August 18, 2012 - The hotel breakfast was hot and good, and the weather was neither. It was raining so we got our little umbrellas (though we could have bought some from the umbrella vendors standing under hotel awnings – at one hotel one guy was selling umbrellas for $3, another was offering 2 for $5) and headed into the near-deserted streets.
Sure we could have taken the subway and stayed dry, but the American Museum of Natural History didn’t open until around 10am and there was a lot to see between our hotel and the Upper West Side. We had to walk through a few small puddles by the sides of the road, and occasionally the wind would pick up, and the rain may have seemed to lighten before getting heavier, but we also got some great views of lights reflecting off the slick pavement at Times Square. The rain stopped, and We eventually dried off while relaxing under an overhang in Central Park. Our shelter provided nice views of the tall buildings poking through and rising above the trees.
First up was the American Museum of Natural History. We bought tickets online so to avoid a bit of waiting in line, and the security lines moved pretty quickly. We got tickets for two of the live shows – one on spiders and the other on phosphorescence. Those exhibits had a timed entry, and we had about 30 minutes until we could go learn about spiders. The museum wasn’t too crowded (things seem to get more packed after lunch), but it is very maze-like so make sure to give yourself plenty of time to figure out where you’re going.
We headed to the 4th floor to check out the dinosaur exhibits. The dinosaur exhibit wasn’t too crowded yet, which gave us a chance to read some of the signs and look at the fossils. Once it was time to head to the spider exhibit, we walked down all the flights of stairs to the ground floor, walked through three or four (I lost count) large exhibit rooms, turned a few corners, went down a little hallway/nook area, and found the exhibit. Yes, it really did take almost 10 minutes of walking, the museum is seriously a maze. Along the way we found an exhibit with some very rare bird eggs, apparently there are only two preserved nests/eggs in the world, and one is in the museum – tucked into a corner by a bathroom, presumably for lack of exhibit space.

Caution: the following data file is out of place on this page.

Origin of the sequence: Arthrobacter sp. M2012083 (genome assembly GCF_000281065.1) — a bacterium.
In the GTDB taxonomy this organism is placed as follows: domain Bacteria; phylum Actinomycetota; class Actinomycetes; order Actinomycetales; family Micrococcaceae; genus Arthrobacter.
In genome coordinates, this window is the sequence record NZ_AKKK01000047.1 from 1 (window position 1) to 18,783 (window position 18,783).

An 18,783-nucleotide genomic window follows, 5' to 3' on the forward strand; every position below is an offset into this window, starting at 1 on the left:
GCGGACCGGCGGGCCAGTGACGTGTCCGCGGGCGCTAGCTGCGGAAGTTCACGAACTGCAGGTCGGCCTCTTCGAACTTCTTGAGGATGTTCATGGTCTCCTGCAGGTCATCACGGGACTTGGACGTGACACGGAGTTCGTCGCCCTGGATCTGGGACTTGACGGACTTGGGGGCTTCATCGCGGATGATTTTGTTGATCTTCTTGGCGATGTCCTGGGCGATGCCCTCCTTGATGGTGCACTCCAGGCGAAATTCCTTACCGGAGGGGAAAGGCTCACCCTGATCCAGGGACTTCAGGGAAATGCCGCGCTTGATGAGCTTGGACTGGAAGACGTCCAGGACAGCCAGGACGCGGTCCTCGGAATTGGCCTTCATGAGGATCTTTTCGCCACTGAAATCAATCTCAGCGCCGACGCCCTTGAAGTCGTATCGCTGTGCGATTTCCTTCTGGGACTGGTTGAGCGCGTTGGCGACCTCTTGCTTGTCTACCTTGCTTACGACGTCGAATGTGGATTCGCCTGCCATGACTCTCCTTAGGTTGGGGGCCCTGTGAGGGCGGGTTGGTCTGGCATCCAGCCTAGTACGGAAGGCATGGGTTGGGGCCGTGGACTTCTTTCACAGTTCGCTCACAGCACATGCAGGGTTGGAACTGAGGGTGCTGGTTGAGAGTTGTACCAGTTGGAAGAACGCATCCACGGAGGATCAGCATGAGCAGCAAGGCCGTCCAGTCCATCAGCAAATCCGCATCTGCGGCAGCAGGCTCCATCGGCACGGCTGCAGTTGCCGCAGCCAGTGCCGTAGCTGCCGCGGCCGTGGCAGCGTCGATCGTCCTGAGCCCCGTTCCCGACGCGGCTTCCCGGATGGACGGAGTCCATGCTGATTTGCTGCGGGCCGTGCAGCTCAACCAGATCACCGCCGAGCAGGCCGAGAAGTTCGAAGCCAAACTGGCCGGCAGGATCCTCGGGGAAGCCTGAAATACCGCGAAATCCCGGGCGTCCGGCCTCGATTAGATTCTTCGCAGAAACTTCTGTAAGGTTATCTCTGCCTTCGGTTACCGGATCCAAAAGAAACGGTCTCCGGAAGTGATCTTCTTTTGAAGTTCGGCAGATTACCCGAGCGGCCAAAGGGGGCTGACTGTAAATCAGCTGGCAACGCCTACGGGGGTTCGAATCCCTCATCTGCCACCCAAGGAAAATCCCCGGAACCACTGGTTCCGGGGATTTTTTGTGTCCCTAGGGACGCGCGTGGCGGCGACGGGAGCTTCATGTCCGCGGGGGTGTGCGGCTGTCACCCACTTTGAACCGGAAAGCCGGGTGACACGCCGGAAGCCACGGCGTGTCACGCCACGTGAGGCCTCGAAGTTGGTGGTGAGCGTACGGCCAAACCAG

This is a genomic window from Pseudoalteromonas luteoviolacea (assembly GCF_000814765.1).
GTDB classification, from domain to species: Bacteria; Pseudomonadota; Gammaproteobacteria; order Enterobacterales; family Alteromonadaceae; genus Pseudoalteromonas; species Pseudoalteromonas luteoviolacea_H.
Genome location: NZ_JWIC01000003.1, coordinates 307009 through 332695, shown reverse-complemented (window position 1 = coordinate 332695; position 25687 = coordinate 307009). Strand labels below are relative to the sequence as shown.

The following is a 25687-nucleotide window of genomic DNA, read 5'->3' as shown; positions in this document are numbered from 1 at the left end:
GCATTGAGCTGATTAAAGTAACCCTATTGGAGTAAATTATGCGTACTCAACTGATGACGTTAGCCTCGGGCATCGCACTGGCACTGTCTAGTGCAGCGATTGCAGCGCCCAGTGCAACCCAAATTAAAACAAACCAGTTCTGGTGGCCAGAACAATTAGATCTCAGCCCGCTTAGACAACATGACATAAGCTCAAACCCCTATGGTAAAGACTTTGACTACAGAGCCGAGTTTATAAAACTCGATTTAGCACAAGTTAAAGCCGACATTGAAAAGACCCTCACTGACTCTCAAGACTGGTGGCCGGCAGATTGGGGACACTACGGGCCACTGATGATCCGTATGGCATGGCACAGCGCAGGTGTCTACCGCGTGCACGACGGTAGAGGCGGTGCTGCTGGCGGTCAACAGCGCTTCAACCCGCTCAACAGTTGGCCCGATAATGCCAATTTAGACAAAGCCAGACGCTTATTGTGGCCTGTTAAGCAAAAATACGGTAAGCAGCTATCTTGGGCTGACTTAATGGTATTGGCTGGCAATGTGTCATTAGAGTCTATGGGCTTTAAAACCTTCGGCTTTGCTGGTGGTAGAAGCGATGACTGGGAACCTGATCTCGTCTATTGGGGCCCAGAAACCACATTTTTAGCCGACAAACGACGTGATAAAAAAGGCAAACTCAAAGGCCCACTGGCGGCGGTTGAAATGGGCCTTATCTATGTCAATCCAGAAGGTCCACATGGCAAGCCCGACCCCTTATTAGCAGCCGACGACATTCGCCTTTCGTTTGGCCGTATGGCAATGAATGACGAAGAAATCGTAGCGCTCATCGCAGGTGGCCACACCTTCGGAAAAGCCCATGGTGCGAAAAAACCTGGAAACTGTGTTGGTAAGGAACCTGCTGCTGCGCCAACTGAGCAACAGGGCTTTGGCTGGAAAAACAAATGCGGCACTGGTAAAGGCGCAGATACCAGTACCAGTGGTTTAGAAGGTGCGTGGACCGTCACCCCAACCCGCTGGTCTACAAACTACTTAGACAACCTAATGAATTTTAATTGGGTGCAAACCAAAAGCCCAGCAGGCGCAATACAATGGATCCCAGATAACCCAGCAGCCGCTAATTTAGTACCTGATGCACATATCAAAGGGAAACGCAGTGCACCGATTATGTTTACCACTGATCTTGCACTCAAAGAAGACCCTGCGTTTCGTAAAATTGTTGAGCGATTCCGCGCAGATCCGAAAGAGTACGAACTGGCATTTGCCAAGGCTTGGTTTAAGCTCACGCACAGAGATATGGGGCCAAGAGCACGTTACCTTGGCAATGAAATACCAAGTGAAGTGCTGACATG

The spider exhibit was fairly crowded, and contained information and live specimens of various spiders. Tony thought it was pretty funny that Louisa initially didn’t realize that the spiders were alive until she saw a tarantula move. Other little critters included black widows, multiple kinds of tarantula, and about a dozen other kinds. We were in time for the live demonstration, which included learning about a tarantula and a scorpion. The worker used a soft paint brush to indicate what parts other arachnids they were talking about; the scorpion didn’t like the paint brush (and maybe not the bright light either, since they’re nocturnal) and immediately raised her claws and circled her container. Louisa thought she was cute and feisty, although the tarantula was alright (at least from a distance).
Next up we headed to the Creatures of Light exhibit, another timed exhibit (we got the timed tickets 1 hour apart, to try to beat the rush we thought might come in the afternoon). This exhibit taught about creatures, including fireflies, fish, and plants, that use light to communicate, as “flashlights” when swimming around, and to hunt.